A year or so back, an impressive alliance of industry experts including Cisco, Aquantia, Freescale and Xilinx, foresaw the need for faster Ethernet speeds.
But there was a problem.
The cost of jumping from 1Gbps to 10Gbps was too prohibitive. Recabling is expensive and cumbersome. They all wanted to find a better solution.
So they put their heads together and developed an intermediate step–the recently published IEEE 802.3bz.
This new protocol, published in September, is now a reality. At least on paper anyways.
What does it do? Put simply, it allows speeds of either 2.5Gbps over existing Cat 5e cabling or an impressive 5Gbps over existing Cat 6 cables. These speeds are attainable for up to 100 meter (328 feet) lengths and through 10/100/1000T 802.3at ethernet switches.
Though still technically in the laboratory, this protocol will soon begin saving companies a fair deal of money by prolonging the usability of existing infrastructure.
Keep in mind, as exciting as this is, it is still a stop gap. Businesses should absolutely take advantage of this new protocol, but as with all things, infrastructure will eventually need to be upgraded as well.
Ethernet Infrastructure and the IoT
Current speeds achieved over Ethernet twisted pair cabling are slightly over 1 Gbps, generally something in the ballpark of 1.3-1.6Gbps.
These kinds of data speeds work just fine for single user computers. But product innovators are now building for speeds closer to 10Gbps.
To keep up with all of the devices predicted to come online — roughly 20 billion by the year 2020 — companies will need to set aside substantial funds for cable and switch upgrades over the next 3-5 years.
And while they’re at it, companies might also want to take the long view and opt for a 100BASE-T / or even 1000 BASE-T upgrade instead of the modest 10BASE-T.
Happily, the 802.3bz protocol will buy these business owners some time. Here are some of the current power-hungry products.
Ethernet Power Burners
1. The Second Wave of Gigabit Wi-Fi
Interestingly, one place this hardware solution is being called for is in Wave 2 Wifi Technology. That’s because the PHY (physical) data transfer rate is much higher in Wave 2.
The highest speeds Wave 1 PHY can reach is 1.3 Gbps. Wave 2, on the other hand, can go as high as 2.34 Gbps (and even 5Gbps on Cat 6 cables).
When deciding what bandwidth will be most appropriate for your clients, it’s important to consider building in some additional headroom for periods of high demand.
2. High Density for Connected Devices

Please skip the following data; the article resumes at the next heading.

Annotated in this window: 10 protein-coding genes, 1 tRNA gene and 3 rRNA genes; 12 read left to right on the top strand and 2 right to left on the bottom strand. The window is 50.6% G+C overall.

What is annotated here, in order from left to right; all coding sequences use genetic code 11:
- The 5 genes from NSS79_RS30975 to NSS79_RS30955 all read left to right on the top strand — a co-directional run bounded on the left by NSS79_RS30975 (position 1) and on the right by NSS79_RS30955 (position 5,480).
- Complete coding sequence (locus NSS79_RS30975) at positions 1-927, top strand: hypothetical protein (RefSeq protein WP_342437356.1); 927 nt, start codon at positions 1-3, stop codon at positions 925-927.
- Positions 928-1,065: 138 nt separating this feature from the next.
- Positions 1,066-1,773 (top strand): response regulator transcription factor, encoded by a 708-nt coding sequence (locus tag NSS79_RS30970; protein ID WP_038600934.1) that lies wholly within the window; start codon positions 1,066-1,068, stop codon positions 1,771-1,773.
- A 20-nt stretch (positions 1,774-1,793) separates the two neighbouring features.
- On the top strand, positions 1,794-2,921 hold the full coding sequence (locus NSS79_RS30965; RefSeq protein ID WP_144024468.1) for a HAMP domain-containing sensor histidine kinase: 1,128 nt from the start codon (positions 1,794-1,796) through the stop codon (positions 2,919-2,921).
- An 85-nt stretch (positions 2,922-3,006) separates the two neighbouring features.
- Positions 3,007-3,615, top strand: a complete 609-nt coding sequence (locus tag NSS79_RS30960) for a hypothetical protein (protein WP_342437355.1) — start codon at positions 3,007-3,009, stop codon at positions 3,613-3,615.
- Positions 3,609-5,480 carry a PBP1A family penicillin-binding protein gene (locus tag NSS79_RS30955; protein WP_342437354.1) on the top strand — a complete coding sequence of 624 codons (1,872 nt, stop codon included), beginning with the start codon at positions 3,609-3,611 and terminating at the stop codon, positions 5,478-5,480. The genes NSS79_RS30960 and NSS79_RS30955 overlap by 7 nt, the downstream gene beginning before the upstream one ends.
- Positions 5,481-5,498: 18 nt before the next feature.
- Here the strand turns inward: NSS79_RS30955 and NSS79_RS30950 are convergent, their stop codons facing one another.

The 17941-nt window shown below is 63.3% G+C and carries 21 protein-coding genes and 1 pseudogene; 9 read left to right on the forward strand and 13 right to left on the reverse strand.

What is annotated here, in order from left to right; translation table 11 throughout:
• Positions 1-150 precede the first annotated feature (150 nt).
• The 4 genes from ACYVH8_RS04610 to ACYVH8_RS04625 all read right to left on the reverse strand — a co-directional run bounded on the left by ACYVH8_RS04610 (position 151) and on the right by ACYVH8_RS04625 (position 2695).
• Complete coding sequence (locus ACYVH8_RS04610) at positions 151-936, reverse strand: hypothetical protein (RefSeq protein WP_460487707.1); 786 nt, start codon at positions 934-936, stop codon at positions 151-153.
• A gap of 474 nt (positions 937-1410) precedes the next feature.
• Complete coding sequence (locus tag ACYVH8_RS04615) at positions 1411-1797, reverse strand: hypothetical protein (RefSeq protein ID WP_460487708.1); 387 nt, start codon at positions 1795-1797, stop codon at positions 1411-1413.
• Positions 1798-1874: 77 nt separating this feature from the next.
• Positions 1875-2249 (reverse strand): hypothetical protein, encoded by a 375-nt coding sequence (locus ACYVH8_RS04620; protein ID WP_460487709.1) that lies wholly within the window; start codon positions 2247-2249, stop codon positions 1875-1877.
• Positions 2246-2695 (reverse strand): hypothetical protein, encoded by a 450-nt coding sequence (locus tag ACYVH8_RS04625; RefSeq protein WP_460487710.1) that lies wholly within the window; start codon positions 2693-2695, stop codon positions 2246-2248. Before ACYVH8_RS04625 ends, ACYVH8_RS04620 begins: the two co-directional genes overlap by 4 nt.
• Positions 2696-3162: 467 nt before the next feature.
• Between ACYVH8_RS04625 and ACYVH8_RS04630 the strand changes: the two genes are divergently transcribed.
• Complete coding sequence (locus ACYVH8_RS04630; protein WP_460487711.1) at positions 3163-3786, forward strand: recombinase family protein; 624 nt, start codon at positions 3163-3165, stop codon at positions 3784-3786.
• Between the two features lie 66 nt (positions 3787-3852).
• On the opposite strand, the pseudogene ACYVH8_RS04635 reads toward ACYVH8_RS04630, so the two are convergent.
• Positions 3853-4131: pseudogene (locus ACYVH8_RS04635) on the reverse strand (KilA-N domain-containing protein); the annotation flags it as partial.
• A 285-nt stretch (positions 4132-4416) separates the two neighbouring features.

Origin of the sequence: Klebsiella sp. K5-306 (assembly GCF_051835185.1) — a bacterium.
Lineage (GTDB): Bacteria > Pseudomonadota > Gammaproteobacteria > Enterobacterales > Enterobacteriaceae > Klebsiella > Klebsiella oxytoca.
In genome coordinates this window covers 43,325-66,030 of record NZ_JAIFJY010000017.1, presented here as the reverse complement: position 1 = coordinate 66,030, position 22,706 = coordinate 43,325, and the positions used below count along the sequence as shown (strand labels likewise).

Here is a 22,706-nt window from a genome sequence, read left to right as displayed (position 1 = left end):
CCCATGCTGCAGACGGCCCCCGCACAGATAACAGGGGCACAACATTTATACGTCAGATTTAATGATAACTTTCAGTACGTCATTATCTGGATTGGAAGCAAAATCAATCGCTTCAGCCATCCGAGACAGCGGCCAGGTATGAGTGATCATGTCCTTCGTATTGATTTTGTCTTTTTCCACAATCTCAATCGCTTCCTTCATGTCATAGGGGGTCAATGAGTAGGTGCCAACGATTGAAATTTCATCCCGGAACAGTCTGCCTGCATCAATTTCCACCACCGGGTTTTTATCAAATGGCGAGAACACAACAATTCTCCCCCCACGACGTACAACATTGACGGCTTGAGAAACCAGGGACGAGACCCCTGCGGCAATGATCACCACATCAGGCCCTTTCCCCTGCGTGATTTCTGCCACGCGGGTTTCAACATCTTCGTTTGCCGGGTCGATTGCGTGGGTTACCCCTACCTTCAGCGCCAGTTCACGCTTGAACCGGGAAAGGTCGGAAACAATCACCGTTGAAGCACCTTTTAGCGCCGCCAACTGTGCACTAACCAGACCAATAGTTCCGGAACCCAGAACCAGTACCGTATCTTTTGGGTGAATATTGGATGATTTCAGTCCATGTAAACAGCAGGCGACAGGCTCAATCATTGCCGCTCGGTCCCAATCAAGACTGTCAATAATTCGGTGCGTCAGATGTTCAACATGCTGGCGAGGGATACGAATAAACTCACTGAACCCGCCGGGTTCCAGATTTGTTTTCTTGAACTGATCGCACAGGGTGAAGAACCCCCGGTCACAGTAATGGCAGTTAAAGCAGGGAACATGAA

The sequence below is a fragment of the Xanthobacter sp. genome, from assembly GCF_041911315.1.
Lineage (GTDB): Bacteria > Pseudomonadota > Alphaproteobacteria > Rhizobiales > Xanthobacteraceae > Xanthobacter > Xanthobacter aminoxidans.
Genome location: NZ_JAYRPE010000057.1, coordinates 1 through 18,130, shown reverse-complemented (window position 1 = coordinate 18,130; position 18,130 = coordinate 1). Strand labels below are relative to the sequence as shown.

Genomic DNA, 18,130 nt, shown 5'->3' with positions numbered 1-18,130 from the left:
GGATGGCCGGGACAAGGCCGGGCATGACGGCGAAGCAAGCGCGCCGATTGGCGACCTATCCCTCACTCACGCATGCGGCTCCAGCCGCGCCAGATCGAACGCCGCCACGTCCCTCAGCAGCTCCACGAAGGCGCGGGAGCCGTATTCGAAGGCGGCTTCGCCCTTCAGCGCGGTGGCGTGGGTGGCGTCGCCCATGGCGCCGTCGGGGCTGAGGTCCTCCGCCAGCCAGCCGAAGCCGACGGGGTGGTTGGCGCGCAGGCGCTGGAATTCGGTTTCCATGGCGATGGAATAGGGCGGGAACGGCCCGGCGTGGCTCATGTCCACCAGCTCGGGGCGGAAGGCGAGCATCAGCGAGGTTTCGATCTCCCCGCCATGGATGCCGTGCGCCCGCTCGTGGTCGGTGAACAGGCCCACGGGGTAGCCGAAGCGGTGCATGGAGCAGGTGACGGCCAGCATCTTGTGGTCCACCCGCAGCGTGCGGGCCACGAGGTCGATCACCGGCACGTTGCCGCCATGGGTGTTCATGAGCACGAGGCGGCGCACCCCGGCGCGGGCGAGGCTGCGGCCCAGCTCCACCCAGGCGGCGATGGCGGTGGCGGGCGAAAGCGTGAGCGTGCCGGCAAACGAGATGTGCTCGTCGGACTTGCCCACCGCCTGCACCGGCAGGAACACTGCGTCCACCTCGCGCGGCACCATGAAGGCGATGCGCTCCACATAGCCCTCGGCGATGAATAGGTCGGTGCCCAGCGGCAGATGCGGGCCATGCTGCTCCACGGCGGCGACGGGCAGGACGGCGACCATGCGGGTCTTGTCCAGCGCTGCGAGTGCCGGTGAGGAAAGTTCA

Wave 2 supports multiuser multiple input, multiple output (MU-MIMO) and therefore offers the potential for greater density of connected devices than Wave 1, and the Spectrum is managed with greater ease.
Spectrum relates to the radio frequencies allocated to the mobile industry and other sectors for communication over the airwaves.
One reason this is really hot has to do with the big cell phone providers like AT&T, Verizon, and T-Mobile. They’ve invested a lot of money in private licenses for Radio Frequency RF Spectrums.
The thing is, there are only so many frequencies available. So, whenever a cell phone user enters a public space like a shopping mall or library, their cell phone automatically searches for and switches to local WiFi, freeing up spectrum frequencies licensed by their carriers.
Incidentally, look for huge WiFi expansion as most of those 20B devices mentioned earlier in the IoT Boom will soon connect over WiFi.
3. Hyper-Convergence Infrastructure
Hyper-convergence is to cloud infrastructure what modular units are to manufactured housing.
Industry leaders are currently building up to 10GbE capacity. According to Serve the Home, 100GbE is the actual number innovation teams are aiming for.
“Hyper-Converged players that still target 10GbE are going to benefit from newer silicon and pricing that will take 10GbE from the big datacenters to even small data closets in more branch offices as power and cooling needs plummet for 10Gbase-T. We expect 2016 to be the year of “whisper quiet” class 10Gbase-T switches with 8+ ports.”
The Future of 1Gbps Ethernet
As the Internet of Things pushes more and more devices to connect to networks, lower power options like the IEEE 802.3bz 2.5/5Gbps over 100 meters/329 feet will definitely continue to hold their place in the ecosystem.
LED lighting is one area where consumers are looking to shave off expenses and low power solutions are in demand.
That being said, ultra-low speed legacy Ethernet infrastructure that only supports 1Gbps may be on its last legs. There will surely still be implementations where it makes sense to leave it in place, but it’s days of dominance are fading into the twilight.
Keep your eyes peeled in the months to come for more information on ever-increasing data speeds and the wide range of accompanying technology making its way to the market.
Also, if you have questions on what steps you can take now to prepare for 802.3bz and the rapid deployment of the Internet of Things, please contact us. One of our engineers will be happy to help.